But the real news of the press conference, of course, was the economic, financial, political, and Constitutional showdown Obama was discussing. Not to understand that, and to act as if this was a free-skate program where a contestant should be judged on poise, costume, and sticking the landings, is just dickish.

First Wave at Omaha Beach

The Atlantic, November 1960:

[…]

In everything that has been written about Omaha until now, there is less blood and iron than in the original field notes covering any battalion landing in the first wave. Doubt it? Then let’s follow along with Able and Baker companies, 116th Infantry, 29th Division. Their story is lifted from my fading Normandy notebook, which covers the landing of every Omaha company.

ABLE Company riding the tide in seven Higgins boats is still five thousand yards from the beach when first taken under artillery fire. The shells fall short. At one thousand yards, Boat No. 5 is hit dead on and foundered. Six men drown before help arrives. Second Lieutenant Edward Gearing and twenty others paddle around until picked up by naval craft, thereby missing the fight at the shore line. It’s their lucky day. The other six boats ride unscathed to within one hundred yards of the shore, where a shell into Boat No. 3 kills two men. Another dozen drown, taking to the water as the boat sinks. That leaves five boats.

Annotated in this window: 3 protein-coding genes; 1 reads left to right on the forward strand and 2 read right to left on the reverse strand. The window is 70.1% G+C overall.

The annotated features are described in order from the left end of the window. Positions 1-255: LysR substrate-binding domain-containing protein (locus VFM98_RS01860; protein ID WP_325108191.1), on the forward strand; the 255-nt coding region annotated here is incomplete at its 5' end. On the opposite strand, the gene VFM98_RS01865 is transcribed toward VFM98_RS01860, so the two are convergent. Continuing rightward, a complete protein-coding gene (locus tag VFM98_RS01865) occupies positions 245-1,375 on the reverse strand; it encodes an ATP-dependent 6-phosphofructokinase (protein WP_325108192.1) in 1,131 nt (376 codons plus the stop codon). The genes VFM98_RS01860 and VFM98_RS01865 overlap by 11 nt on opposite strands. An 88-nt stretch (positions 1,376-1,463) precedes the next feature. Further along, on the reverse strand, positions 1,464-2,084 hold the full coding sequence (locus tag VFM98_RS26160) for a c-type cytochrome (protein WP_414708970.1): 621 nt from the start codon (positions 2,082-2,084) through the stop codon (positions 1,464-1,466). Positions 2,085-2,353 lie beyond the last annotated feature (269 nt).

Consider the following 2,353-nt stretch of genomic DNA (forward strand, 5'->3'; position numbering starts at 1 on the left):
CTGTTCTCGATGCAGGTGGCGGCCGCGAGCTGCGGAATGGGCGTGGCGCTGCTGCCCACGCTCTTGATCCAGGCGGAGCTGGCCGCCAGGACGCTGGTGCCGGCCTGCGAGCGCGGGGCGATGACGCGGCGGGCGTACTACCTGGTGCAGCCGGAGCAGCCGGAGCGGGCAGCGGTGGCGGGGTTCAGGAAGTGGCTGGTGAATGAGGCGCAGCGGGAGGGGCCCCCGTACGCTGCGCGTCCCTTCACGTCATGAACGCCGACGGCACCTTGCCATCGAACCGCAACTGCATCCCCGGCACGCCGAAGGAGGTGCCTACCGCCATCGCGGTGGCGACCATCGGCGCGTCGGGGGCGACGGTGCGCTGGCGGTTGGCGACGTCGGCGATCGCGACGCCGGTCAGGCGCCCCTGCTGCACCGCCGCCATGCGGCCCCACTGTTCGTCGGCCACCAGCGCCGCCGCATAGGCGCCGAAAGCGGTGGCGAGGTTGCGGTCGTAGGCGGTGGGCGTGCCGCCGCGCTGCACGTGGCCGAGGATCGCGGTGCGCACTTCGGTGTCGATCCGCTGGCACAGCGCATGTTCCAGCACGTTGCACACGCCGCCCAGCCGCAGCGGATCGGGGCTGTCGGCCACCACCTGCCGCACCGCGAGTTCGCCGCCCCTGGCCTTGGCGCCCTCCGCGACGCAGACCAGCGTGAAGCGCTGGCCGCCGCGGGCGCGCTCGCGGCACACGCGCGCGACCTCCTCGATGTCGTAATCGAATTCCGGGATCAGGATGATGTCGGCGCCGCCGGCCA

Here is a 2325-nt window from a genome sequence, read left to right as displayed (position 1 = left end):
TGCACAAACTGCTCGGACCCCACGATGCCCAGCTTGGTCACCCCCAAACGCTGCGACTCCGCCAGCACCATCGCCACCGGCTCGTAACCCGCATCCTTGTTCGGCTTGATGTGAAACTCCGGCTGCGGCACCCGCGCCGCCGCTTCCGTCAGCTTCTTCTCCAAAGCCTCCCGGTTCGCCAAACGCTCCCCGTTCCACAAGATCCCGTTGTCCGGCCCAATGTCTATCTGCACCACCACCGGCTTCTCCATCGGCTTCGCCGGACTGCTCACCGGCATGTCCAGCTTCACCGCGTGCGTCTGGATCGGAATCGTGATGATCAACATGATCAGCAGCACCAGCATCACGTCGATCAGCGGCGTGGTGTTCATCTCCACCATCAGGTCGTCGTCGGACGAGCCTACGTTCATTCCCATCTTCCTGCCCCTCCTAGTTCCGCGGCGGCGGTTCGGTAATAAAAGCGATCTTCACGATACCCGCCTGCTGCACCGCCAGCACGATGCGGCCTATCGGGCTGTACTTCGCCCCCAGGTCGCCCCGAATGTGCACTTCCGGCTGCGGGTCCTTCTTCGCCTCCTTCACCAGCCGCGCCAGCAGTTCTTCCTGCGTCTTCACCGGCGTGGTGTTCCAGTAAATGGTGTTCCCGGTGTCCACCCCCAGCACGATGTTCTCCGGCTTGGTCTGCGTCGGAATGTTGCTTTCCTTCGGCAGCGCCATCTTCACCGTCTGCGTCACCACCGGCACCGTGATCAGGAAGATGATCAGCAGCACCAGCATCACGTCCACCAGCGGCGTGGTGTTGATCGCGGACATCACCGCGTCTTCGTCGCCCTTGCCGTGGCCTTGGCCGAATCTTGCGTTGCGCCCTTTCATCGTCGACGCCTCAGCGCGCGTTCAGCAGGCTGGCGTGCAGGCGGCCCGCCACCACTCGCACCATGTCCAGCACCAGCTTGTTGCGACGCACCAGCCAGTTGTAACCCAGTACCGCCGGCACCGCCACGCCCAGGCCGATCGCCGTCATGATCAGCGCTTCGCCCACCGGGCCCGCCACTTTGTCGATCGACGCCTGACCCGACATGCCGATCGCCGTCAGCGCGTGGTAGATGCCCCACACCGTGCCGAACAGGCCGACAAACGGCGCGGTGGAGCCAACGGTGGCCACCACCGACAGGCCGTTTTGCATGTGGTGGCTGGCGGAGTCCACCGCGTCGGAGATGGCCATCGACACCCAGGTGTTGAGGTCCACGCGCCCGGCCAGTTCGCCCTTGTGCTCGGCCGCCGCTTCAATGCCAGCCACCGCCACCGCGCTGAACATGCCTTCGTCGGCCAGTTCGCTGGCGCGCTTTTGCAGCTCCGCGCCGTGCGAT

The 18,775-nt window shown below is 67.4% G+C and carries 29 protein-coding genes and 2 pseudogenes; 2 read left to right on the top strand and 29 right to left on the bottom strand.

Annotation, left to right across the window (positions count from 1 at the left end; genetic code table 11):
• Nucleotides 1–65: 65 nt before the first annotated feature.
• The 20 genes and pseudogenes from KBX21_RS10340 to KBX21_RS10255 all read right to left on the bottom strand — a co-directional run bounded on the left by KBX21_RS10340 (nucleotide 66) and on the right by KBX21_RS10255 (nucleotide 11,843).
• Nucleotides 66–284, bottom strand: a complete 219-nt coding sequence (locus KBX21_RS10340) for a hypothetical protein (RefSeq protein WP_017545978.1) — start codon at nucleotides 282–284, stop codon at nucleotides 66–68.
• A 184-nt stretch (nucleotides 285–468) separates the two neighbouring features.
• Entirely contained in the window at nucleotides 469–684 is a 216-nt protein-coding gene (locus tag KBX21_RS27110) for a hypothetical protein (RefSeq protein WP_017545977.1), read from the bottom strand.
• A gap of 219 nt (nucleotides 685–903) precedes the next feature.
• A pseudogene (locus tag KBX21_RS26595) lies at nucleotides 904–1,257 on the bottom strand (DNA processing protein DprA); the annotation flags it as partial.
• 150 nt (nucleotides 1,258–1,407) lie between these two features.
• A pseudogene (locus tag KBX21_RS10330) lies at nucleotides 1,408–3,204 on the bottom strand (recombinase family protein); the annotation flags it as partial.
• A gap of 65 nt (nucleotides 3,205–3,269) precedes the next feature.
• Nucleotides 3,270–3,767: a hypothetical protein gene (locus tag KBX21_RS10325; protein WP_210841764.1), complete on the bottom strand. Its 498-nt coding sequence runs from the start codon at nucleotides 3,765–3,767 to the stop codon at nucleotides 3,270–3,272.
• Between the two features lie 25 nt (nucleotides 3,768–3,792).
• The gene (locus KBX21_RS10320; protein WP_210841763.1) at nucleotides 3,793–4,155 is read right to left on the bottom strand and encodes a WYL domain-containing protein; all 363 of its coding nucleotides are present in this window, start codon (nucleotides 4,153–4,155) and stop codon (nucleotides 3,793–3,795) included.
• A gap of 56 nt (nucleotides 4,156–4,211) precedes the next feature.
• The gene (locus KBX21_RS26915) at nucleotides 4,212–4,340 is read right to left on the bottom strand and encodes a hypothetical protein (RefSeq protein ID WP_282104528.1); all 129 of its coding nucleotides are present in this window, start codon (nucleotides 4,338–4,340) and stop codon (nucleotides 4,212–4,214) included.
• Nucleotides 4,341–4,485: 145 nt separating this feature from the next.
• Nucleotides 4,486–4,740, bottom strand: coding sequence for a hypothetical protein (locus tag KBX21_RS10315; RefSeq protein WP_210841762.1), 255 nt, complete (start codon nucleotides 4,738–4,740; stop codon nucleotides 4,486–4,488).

Lieutenant Edward Tidrick in Boat No. 2 cries out: “My God, we’re coming in at the right spot, but look at it! No shingle, no wall, no shell holes, no cover. Nothing!”

His men are at the sides of the boat, straining for a view of the target. They stare but say nothing. At exactly 6:36 A.M. ramps are dropped along the boat line and the men jump off in water anywhere from waist deep to higher than a man’s head. This is the signal awaited by the Germans atop the bluff. Already pounded by mortars, the floundering line is instantly swept by crossing machine-gun fires from both ends of the beach.